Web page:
• Pour the cordial through a fine mesh sieve to strain.

 

  • Push gently on the solids with the back of a spoon, if you wish, to extract more juice. This will produce a slightly cloudy effect in the cordial, which will settle at the bottom of the storage bottle, but it won’t change the flavour. If you’d prefer a clearer cordial, do not press down on the solids — just strain them.

 

  • Once you’ve strained the juice from the berries, you will find that the leftover berries are mushy and quite sweet. Save them in the fridge; they are terrific served as a topping for ice cream.

 

  • This recipe makes a large batch of cordial, which will store very well in the refrigerator if you use a clean gallon jug. You can easily halve the recipe, if you don’t need quite so much cordial.

 

  • To serve, mix 1 part cordial with 1 part water or seltzer water. If you prefer a less sweet drink, dilute the cordial to taste. Serve cold.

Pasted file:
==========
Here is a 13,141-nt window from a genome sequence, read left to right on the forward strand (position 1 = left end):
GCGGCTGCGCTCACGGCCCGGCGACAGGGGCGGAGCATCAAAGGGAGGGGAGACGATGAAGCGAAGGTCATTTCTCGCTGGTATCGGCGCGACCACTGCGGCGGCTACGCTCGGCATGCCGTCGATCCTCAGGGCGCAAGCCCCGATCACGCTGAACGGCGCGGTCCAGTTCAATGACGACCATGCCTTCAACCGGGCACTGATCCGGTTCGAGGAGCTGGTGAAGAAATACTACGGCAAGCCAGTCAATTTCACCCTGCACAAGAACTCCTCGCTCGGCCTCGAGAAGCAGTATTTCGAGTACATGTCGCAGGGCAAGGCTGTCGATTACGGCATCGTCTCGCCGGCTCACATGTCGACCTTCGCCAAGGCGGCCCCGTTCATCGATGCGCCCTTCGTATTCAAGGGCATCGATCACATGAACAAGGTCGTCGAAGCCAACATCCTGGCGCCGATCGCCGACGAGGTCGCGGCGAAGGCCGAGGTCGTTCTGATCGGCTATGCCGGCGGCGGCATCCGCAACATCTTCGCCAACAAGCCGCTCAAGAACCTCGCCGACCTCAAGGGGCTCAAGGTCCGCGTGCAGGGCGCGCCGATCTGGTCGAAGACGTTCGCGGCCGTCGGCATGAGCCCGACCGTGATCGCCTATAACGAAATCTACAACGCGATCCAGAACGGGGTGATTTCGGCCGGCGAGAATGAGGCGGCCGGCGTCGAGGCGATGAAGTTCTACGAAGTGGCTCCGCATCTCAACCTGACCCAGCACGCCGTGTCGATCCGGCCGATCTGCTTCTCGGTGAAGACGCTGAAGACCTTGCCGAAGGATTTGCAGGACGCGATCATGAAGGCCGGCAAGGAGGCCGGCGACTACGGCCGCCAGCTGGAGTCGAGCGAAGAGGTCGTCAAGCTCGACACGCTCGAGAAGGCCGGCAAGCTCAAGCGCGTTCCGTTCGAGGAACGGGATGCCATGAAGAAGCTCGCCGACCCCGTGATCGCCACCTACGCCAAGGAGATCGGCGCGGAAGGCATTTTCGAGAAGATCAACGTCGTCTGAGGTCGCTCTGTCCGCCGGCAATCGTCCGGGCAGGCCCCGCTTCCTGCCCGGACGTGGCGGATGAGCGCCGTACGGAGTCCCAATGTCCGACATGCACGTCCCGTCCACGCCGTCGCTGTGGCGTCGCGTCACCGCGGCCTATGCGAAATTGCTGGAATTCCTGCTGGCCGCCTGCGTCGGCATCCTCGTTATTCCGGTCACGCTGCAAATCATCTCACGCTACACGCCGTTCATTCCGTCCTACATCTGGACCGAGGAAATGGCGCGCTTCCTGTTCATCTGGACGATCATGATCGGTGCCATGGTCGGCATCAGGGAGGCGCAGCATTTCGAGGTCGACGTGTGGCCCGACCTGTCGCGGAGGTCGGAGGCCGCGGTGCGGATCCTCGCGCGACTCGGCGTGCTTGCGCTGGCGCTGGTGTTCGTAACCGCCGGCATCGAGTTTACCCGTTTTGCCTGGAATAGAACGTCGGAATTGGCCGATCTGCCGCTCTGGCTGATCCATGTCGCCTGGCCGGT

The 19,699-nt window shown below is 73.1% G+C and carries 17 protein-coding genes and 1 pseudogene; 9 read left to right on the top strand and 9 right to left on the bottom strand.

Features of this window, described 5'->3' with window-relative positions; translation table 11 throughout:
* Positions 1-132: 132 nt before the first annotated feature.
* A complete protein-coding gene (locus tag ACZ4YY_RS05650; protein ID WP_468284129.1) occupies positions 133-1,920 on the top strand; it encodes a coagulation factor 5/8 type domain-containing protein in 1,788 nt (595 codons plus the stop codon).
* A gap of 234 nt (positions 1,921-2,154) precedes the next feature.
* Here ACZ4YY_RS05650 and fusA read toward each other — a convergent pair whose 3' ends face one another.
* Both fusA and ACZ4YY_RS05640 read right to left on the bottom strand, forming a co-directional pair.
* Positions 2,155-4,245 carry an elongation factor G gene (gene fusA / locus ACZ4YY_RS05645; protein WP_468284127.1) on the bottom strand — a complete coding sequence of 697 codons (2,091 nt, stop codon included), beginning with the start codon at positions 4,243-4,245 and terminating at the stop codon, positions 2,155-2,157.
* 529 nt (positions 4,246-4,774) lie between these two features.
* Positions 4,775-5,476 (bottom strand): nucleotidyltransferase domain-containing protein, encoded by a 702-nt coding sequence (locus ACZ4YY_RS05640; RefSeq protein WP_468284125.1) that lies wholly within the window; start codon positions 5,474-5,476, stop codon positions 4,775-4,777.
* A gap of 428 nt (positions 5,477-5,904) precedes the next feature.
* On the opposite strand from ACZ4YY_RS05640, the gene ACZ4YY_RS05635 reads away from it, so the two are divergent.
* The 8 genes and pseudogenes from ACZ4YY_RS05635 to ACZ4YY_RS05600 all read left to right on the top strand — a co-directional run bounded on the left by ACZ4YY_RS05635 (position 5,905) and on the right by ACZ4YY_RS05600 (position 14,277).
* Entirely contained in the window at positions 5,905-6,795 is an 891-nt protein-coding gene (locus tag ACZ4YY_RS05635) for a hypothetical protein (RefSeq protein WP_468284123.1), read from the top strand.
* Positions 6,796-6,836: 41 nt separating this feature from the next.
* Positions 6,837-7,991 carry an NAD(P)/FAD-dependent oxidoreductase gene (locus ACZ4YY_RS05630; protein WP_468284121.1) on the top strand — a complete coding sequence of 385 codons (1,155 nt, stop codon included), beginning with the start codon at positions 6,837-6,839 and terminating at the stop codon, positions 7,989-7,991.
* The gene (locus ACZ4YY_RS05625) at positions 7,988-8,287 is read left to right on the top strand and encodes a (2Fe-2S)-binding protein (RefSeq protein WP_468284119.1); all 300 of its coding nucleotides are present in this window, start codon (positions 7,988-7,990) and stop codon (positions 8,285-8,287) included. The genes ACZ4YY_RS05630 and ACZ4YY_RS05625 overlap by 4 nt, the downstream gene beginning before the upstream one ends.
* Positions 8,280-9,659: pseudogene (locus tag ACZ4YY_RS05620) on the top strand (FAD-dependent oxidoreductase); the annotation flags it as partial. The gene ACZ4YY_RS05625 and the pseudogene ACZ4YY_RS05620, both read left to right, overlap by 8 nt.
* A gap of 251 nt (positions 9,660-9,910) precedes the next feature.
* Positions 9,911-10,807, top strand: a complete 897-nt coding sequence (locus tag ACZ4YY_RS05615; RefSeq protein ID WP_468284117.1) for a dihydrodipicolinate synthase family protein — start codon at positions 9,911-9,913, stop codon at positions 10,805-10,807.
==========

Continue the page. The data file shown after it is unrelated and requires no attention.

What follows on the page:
Photography by Jessica Zais Photography.

(Source: faeryhearts)

I must have flowers, always and always.— Claude Monet.

I must have flowers, always and always.
Claude Monet.

(Source: faeryhearts)


Shakespeare’s poetry is like a labyrinth. His verse is so full of twists and turns…

— Tom Hiddleston.

(Source: faeryhearts)

Well, you know, old stories are rather like old friends. Every so often, you have to drop in on them again. Just to see how they’re doing.— Masques, Beauty & The Beast [1987], by George R. R. Martin.Artwork by Natasha Tabatchikova.

Well, you know, old stories are rather like old friends. Every so often, you have to drop in on them again. Just to see how they’re doing.
— Masques, Beauty & The Beast [1987], by George R. R. Martin.

Artwork by Natasha Tabatchikova.

(Source: faeryhearts)

jumblie wrote: Your blog is of a beauty so rare to find on Tumblr. Truly gorgeous! ❤

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^-^ ❤



How can I blame the cherry blossoms

For rejecting this floating world
And drifting away as the wind calls them?
— 藤原俊成女 (Shunzei’s Daughter).

(Source: faeryhearts)

Photography: Romantic Yearnings, by Kim Carrier.

Photography: Romantic Yearnings, by Kim Carrier.

(Source: faeryhearts)


Paintings In Detail - Edmund Blair Leighton + Clothes